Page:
Mondays and Wednesdays, 10:15 AM – 11:45 AM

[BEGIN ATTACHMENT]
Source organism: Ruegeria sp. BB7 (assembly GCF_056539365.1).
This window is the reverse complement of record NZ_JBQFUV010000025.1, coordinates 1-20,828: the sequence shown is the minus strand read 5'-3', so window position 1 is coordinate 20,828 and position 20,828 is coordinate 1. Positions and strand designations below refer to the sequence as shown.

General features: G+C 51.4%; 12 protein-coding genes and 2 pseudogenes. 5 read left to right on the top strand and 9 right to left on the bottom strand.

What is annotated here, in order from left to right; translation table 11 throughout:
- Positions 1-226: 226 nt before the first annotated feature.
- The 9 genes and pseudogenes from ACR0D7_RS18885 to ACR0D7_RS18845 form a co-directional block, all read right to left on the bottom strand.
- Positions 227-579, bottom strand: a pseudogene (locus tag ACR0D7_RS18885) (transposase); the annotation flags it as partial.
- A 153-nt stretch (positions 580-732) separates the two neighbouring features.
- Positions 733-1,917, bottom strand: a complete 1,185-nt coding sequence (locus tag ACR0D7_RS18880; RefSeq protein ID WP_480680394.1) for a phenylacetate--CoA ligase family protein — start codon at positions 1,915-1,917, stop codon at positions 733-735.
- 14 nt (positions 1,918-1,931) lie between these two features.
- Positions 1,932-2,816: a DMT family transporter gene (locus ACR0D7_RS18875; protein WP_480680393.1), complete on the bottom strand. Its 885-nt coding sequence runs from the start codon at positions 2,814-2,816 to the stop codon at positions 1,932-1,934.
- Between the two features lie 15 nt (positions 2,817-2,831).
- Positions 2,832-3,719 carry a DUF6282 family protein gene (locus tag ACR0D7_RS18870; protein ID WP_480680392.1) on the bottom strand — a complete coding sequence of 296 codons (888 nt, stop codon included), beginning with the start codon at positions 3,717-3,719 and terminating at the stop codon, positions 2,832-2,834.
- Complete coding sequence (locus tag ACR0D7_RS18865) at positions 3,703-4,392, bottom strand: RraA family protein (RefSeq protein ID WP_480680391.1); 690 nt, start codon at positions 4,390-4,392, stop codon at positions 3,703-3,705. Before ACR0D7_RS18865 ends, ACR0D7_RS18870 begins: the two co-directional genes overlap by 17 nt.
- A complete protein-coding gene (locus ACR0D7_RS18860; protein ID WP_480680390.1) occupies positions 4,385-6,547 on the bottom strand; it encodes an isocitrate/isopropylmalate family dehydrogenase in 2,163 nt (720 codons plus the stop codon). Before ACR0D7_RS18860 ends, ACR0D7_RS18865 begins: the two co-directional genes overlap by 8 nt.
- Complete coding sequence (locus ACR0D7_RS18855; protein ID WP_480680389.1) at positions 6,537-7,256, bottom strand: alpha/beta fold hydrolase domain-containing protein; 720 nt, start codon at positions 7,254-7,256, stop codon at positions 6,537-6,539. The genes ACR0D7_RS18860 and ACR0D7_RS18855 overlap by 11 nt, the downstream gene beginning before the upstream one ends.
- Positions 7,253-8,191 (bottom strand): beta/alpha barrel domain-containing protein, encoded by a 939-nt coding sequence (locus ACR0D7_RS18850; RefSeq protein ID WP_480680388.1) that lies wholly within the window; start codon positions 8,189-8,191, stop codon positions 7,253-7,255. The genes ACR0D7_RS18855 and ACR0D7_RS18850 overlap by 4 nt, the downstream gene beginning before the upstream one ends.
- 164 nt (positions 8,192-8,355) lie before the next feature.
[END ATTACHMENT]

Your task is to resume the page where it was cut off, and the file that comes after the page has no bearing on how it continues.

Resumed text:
This course examines case studies in mediated nationalism, paying particularly close attention to – but not limited to – countries such as the United States, the United Kingdom, Brazil, China, Hungary, Israel, India, Russia, Sri Lanka, Turkey and Ukraine. Using Benedict Anderson’s idea of imagined communities as a theoretical basis, this course seeks to investigate how media industries affirm – and occasionally challenge – nationalistic sentiment, and how much of a role state intervention has played in the production of media texts. This course provides students with an understanding of the deep connection between media institutions and state-sponsored/populist nationalist movements, as well as the dynamics that shape nationalism in both wartime and peacetime eras. This course will also help students engage in constructive dialogue on the impact of nationalism domestically and internationally, while interacting with scholarship and speakers representing a wide range of viewpoints. Students will have an opportunity to learn more nuanced understandings about the ways in which nationalism and media intersect, reflecting the ideological, social, geographic diversity of what it means to be a part of community and nation.